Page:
High values propagated & practiced by the Father of the Nation have long been buried & gradually becoming a thing of the past, It’s never too late to revive Gandhi’s idea of truth and non-violence. The question is, will India do it?

The South-Asia region is among the poorest parts of the world. With no access to clean water, sanitation facilities, free education, healthcare services and other bare amenities, the quality of life in both countries is utterly deplorable.

Political dispensation in Pakistan as well as India for a long time has sold the dreams of reviving the religious glory of the good old days by arousing intense nationalist passions in the masses.

While India and Pakistan are home to the world’s largest undernourished population, politicians have set all the wrong priorities, instead of investing in the human capital resource the governments in India and Pakistan spend a big chunk of their annual budget on defense capacity building and military modernization, if this is not absurd enough, fanatics on either side of the border take pride in their nuclear capability to annihilate each other in a fraction of a second.

The decline of reason in Europe led to two world wars that killed millions of people on battlefields and gas chambers. If we are not able to learn from their experience and rather continue to follow the same path of blind nationalism that has been further intoxicated by adding the flavor of religiosity, there is no hope for the subcontinent to attain any civilizational greatness that it craves for.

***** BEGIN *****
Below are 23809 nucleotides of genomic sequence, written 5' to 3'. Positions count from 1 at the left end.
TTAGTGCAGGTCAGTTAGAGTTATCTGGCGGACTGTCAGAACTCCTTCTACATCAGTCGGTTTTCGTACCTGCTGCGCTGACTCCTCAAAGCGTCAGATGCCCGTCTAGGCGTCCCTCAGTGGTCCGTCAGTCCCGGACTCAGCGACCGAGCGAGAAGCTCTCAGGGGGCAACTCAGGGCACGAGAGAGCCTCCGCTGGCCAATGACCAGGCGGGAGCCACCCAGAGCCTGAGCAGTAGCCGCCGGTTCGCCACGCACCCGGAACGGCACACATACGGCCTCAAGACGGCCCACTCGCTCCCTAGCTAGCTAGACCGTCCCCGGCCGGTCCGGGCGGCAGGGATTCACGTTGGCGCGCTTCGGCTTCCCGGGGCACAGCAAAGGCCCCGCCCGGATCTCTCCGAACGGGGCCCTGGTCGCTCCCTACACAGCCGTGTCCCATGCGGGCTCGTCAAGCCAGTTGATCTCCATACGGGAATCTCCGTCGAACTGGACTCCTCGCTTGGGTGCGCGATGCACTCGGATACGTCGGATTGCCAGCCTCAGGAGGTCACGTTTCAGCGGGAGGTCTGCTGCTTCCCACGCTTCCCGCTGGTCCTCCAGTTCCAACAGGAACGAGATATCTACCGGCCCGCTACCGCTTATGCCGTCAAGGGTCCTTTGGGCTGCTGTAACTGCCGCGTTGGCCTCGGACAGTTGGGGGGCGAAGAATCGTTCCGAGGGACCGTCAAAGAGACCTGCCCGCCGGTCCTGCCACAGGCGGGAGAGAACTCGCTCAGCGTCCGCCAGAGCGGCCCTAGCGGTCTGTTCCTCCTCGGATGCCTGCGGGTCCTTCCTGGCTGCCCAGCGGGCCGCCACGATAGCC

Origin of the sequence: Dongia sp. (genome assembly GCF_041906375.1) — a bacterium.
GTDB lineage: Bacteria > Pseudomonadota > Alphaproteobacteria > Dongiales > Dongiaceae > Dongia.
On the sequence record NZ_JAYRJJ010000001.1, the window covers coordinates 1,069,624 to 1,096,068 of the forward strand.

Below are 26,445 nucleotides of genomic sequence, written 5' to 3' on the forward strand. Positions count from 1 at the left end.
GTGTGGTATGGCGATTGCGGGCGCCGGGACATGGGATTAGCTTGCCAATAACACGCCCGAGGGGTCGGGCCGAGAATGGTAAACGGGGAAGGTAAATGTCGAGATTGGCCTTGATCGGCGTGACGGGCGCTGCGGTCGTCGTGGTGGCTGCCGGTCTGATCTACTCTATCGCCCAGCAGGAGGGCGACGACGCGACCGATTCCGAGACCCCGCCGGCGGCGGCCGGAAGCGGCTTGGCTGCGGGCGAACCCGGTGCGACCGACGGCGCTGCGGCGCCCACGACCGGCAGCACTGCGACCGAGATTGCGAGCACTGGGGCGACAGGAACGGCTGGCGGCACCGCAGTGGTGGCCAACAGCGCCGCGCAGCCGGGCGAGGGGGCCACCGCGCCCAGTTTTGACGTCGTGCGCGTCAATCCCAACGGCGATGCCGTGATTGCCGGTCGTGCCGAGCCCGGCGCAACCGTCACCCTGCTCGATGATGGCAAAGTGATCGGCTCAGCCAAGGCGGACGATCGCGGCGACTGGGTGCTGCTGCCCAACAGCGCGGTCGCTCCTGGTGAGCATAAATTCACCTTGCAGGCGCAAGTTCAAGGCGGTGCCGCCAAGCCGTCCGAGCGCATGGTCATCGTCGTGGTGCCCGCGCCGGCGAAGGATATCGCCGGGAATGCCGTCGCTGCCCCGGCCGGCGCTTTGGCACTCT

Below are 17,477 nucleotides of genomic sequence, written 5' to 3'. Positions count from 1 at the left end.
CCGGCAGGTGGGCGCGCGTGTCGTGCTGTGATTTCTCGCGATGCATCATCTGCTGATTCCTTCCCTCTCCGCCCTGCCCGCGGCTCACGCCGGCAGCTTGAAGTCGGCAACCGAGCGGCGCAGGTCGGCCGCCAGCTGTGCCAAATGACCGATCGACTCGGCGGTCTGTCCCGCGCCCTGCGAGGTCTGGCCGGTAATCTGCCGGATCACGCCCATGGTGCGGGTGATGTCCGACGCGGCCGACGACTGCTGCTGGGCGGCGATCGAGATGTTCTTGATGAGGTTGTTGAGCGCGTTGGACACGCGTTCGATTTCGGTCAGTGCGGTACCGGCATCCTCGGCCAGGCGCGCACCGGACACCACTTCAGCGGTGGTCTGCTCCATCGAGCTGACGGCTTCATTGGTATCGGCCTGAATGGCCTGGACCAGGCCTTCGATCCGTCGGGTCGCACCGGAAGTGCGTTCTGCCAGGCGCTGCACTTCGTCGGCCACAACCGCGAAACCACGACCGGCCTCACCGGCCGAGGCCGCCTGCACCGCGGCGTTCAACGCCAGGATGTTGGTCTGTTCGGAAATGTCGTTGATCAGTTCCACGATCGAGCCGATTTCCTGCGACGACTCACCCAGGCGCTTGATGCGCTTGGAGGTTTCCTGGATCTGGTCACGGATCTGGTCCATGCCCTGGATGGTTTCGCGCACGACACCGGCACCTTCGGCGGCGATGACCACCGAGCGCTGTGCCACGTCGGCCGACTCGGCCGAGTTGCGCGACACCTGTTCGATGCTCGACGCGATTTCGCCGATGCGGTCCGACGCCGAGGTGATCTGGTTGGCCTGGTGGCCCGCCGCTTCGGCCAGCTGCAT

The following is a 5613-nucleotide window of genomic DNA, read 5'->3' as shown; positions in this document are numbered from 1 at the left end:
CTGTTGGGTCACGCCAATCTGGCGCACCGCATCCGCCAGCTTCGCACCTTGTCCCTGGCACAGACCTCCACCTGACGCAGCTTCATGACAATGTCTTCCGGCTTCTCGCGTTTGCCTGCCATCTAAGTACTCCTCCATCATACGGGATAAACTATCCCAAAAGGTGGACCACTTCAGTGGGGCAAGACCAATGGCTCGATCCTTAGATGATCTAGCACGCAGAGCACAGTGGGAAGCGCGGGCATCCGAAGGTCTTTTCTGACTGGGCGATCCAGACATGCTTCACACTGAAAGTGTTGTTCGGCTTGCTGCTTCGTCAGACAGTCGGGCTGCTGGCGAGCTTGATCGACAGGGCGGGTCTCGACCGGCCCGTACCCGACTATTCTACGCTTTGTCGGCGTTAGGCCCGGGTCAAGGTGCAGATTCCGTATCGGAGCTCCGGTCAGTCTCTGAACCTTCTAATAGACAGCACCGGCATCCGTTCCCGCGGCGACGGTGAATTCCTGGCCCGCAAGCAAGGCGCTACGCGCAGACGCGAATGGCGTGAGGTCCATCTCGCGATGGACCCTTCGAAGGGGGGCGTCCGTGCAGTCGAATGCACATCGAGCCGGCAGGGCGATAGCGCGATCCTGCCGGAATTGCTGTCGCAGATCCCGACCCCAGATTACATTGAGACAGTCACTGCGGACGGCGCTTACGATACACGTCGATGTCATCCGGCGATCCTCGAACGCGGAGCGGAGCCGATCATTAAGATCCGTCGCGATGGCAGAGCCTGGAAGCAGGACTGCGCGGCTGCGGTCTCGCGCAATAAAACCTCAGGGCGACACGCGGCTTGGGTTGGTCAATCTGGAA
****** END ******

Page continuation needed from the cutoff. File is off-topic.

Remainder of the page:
The opinions expressed by the writer of this piece, and those providing comments thereon (collectively, the “Writers”), are theirs alone and do not necessarily reflect the opinions of Brown Girl Magazine, Inc., or any of its employees, directors, officers, affiliates, or assigns (collectively, “BGM”). BGM is not responsible for the accuracy of any of the information supplied by the Writers. It is not the intention of Brown Girl Magazine to malign any religion, ethnic group, club, organization, company, or individual. If you have a complaint about this content, please email us at Staff@browngirlmagazine.com. This post is subject to our Terms of Use and Privacy Policy. If you’d like to submit a guest post, please follow the guidelines we’ve set forth here.